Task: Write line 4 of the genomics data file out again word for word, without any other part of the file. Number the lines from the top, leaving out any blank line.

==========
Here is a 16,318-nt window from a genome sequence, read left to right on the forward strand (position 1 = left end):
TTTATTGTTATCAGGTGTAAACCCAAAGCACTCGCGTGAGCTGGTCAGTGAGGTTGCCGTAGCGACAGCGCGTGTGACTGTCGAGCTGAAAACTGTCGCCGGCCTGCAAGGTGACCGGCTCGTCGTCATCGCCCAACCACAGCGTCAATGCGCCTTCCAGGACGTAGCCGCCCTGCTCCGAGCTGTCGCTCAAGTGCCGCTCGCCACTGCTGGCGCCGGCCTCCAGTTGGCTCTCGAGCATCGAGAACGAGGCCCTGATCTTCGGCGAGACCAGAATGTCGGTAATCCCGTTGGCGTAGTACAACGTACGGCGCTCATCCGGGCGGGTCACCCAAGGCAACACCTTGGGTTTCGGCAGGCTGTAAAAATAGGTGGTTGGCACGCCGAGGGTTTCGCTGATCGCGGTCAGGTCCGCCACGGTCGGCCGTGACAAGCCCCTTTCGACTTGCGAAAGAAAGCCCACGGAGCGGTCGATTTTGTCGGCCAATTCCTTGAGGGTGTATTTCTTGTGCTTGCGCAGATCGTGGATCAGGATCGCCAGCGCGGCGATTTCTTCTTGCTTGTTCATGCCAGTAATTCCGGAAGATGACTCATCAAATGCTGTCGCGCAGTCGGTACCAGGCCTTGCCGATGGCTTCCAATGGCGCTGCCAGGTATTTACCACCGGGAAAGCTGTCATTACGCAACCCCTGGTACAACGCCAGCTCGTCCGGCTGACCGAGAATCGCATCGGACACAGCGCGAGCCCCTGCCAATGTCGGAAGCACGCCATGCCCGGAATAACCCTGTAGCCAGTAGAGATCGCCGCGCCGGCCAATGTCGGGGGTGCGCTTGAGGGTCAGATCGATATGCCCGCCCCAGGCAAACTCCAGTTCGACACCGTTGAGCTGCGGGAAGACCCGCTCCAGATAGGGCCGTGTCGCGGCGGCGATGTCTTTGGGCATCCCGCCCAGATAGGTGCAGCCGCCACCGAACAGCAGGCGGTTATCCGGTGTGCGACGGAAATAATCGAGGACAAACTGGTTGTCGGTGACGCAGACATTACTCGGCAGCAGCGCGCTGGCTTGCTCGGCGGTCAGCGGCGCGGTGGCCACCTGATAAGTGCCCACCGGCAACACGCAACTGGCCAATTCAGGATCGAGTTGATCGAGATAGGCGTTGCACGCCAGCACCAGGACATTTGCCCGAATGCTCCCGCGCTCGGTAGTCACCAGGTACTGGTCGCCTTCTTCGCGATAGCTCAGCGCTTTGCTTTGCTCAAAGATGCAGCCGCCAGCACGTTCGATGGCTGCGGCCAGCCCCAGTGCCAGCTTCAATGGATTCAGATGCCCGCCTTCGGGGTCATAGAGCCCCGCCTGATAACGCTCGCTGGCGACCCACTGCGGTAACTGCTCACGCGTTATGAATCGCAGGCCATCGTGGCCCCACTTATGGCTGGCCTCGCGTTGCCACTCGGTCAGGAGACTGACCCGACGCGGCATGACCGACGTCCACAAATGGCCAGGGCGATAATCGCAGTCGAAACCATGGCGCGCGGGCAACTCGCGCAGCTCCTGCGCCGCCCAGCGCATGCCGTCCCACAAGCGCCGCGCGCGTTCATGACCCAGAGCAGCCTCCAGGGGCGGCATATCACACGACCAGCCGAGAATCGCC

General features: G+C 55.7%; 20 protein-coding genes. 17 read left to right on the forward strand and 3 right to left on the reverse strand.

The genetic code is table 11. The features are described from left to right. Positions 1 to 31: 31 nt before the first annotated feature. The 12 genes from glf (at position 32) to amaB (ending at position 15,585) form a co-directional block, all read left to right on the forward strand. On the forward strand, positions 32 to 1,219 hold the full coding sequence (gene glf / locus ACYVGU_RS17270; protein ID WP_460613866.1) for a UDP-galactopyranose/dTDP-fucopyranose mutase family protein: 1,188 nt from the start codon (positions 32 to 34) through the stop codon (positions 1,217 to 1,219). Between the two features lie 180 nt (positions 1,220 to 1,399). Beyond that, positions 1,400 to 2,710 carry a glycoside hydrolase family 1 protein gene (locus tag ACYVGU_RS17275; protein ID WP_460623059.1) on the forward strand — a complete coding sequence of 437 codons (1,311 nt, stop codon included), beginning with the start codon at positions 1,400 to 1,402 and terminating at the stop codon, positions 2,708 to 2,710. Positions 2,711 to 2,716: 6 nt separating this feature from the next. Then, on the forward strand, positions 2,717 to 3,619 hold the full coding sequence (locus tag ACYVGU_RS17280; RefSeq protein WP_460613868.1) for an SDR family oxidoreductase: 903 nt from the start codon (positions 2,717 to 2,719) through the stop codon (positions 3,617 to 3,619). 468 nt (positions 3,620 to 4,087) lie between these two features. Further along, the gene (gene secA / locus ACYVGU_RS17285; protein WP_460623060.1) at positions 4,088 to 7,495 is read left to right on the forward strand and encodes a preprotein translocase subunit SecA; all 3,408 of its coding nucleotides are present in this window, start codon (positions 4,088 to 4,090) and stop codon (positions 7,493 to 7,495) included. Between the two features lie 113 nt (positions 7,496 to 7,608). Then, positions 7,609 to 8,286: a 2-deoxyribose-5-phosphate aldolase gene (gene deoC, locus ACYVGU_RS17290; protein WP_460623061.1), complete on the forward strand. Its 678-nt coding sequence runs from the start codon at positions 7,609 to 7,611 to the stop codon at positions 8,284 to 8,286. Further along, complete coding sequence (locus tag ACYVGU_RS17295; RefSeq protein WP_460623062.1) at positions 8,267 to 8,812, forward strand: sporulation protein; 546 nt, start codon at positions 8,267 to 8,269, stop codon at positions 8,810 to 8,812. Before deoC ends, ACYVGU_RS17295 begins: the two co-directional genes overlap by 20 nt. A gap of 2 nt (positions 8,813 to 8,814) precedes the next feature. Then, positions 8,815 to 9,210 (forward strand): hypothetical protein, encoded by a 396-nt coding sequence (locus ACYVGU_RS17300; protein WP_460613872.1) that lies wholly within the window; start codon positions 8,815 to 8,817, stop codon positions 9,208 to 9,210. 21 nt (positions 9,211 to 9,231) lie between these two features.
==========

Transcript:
The genetic code is table 11. The features are described from left to right. Positions 1 to 31: 31 nt before the first annotated feature. The 12 genes from glf (at position 32) to amaB (ending at position 15,585) form a co-directional block, all read left to right on the forward strand. On the forward strand, positions 32 to 1,219 hold the full coding sequence (gene glf / locus ACYVGU_RS17270; protein ID WP_460613866.1) for a UDP-galactopyranose/dTDP-fucopyranose mutase family protein: 1,188 nt from the start codon (positions 32 to 34) through the stop codon (positions 1,217 to 1,219). Between the two features lie 180 nt (positions 1,220 to 1,399). Beyond that, positions 1,400 to 2,710 carry a glycoside hydrolase family 1 protein gene (locus tag ACYVGU_RS17275; protein ID WP_460623059.1) on the forward strand — a complete coding sequence of 437 codons (1,311 nt, stop codon included), beginning with the start codon at positions 1,400 to 1,402 and terminating at the stop codon, positions 2,708 to 2,710. Positions 2,711 to 2,716: 6 nt separating this feature from the next. Then, on the forward strand, positions 2,717 to 3,619 hold the full coding sequence (locus tag ACYVGU_RS17280; RefSeq protein WP_460613868.1) for an SDR family oxidoreductase: 903 nt from the start codon (positions 2,717 to 2,719) through the stop codon (positions 3,617 to 3,619). 468 nt (positions 3,620 to 4,087) lie between these two features. Further along, the gene (gene secA / locus ACYVGU_RS17285; protein WP_460623060.1) at positions 4,088 to 7,495 is read left to right on the forward strand and encodes a preprotein translocase subunit SecA; all 3,408 of its coding nucleotides are present in this window, start codon (positions 4,088 to 4,090) and stop codon (positions 7,493 to 7,495) included. Between the two features lie 113 nt (positions 7,496 to 7,608). Then, positions 7,609 to 8,286: a 2-deoxyribose-5-phosphate aldolase gene (gene deoC, locus ACYVGU_RS17290; protein WP_460623061.1), complete on the forward strand. Its 678-nt coding sequence runs from the start codon at positions 7,609 to 7,611 to the stop codon at positions 8,284 to 8,286. Further along, complete coding sequence (locus tag ACYVGU_RS17295; RefSeq protein WP_460623062.1) at positions 8,267 to 8,812, forward strand: sporulation protein; 546 nt, start codon at positions 8,267 to 8,269, stop codon at positions 8,810 to 8,812. Before deoC ends, ACYVGU_RS17295 begins: the two co-directional genes overlap by 20 nt. A gap of 2 nt (positions 8,813 to 8,814) precedes the next feature. Then, positions 8,815 to 9,210 (forward strand): hypothetical protein, encoded by a 396-nt coding sequence (locus ACYVGU_RS17300; protein WP_460613872.1) that lies wholly within the window; start codon positions 8,815 to 8,817, stop codon positions 9,208 to 9,210. 21 nt (positions 9,211 to 9,231) lie between these two features.